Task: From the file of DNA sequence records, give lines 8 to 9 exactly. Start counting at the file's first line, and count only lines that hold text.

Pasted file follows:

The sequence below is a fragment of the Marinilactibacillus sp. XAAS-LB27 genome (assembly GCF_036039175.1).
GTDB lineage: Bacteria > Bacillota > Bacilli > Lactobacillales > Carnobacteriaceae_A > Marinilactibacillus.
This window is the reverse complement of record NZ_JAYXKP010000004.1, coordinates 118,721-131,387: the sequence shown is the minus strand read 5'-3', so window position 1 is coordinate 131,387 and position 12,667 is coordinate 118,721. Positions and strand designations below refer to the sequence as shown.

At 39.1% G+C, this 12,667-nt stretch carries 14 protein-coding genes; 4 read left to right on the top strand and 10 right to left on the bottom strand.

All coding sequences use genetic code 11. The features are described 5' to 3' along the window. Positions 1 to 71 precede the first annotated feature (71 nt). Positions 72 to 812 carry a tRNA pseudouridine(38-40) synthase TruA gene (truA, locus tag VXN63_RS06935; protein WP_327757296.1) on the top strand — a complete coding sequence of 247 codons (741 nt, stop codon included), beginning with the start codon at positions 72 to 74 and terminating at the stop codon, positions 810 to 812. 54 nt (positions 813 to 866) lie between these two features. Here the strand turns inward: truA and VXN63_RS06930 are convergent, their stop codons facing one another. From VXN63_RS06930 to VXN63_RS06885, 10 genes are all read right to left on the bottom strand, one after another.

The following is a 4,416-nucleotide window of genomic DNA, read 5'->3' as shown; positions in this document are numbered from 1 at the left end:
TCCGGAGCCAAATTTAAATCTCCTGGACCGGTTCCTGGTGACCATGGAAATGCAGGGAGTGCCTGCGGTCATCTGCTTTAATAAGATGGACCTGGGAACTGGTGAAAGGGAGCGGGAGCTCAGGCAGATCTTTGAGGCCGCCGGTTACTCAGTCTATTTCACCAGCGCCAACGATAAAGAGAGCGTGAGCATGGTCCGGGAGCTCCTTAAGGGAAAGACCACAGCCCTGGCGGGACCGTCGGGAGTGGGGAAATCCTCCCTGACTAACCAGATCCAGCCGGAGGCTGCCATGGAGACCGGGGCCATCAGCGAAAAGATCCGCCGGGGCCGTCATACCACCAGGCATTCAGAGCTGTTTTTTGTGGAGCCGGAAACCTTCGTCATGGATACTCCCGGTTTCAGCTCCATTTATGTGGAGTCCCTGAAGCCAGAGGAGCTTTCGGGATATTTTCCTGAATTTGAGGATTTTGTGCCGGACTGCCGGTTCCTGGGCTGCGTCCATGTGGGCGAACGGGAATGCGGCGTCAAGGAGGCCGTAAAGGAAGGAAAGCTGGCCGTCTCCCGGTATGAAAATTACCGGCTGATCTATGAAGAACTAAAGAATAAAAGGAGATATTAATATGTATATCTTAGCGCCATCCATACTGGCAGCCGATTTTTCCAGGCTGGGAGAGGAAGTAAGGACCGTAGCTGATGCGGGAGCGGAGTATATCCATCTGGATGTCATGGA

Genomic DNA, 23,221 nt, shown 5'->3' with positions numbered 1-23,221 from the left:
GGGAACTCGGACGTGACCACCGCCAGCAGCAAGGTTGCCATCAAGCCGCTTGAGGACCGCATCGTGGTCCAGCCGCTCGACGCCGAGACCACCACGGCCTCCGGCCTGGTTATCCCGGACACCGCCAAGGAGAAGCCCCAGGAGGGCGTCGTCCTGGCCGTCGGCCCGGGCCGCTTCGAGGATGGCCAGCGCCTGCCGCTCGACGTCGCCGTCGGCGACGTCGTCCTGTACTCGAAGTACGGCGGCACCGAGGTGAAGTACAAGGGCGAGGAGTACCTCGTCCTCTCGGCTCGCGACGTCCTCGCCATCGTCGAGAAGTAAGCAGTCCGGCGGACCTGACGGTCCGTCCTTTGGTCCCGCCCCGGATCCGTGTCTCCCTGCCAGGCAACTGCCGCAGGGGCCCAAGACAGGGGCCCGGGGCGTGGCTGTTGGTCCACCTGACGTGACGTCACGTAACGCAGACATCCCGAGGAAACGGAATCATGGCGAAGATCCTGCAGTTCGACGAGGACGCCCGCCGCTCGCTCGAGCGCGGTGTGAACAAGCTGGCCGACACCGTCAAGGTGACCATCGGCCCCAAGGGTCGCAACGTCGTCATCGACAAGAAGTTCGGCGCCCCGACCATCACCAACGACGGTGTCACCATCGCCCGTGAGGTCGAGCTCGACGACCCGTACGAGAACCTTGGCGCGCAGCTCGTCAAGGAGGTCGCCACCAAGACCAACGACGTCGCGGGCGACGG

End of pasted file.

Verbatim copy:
Genomic DNA, 23,221 nt, shown 5'->3' with positions numbered 1-23,221 from the left:
GGGAACTCGGACGTGACCACCGCCAGCAGCAAGGTTGCCATCAAGCCGCTTGAGGACCGCATCGTGGTCCAGCCGCTCGACGCCGAGACCACCACGGCCTCCGGCCTGGTTATCCCGGACACCGCCAAGGAGAAGCCCCAGGAGGGCGTCGTCCTGGCCGTCGGCCCGGGCCGCTTCGAGGATGGCCAGCGCCTGCCGCTCGACGTCGCCGTCGGCGACGTCGTCCTGTACTCGAAGTACGGCGGCACCGAGGTGAAGTACAAGGGCGAGGAGTACCTCGTCCTCTCGGCTCGCGACGTCCTCGCCATCGTCGAGAAGTAAGCAGTCCGGCGGACCTGACGGTCCGTCCTTTGGTCCCGCCCCGGATCCGTGTCTCCCTGCCAGGCAACTGCCGCAGGGGCCCAAGACAGGGGCCCGGGGCGTGGCTGTTGGTCCACCTGACGTGACGTCACGTAACGCAGACATCCCGAGGAAACGGAATCATGGCGAAGATCCTGCAGTTCGACGAGGACGCCCGCCGCTCGCTCGAGCGCGGTGTGAACAAGCTGGCCGACACCGTCAAGGTGACCATCGGCCCCAAGGGTCGCAACGTCGTCATCGACAAGAAGTTCGGCGCCCCGACCATCACCAACGACGGTGTCACCATCGCCCGTGAGGTCGAGCTCGACGACCCGTACGAGAACCTTGGCGCGCAGCTCGTCAAGGAGGTCGCCACCAAGACCAACGACGTCGCGGGCGACGG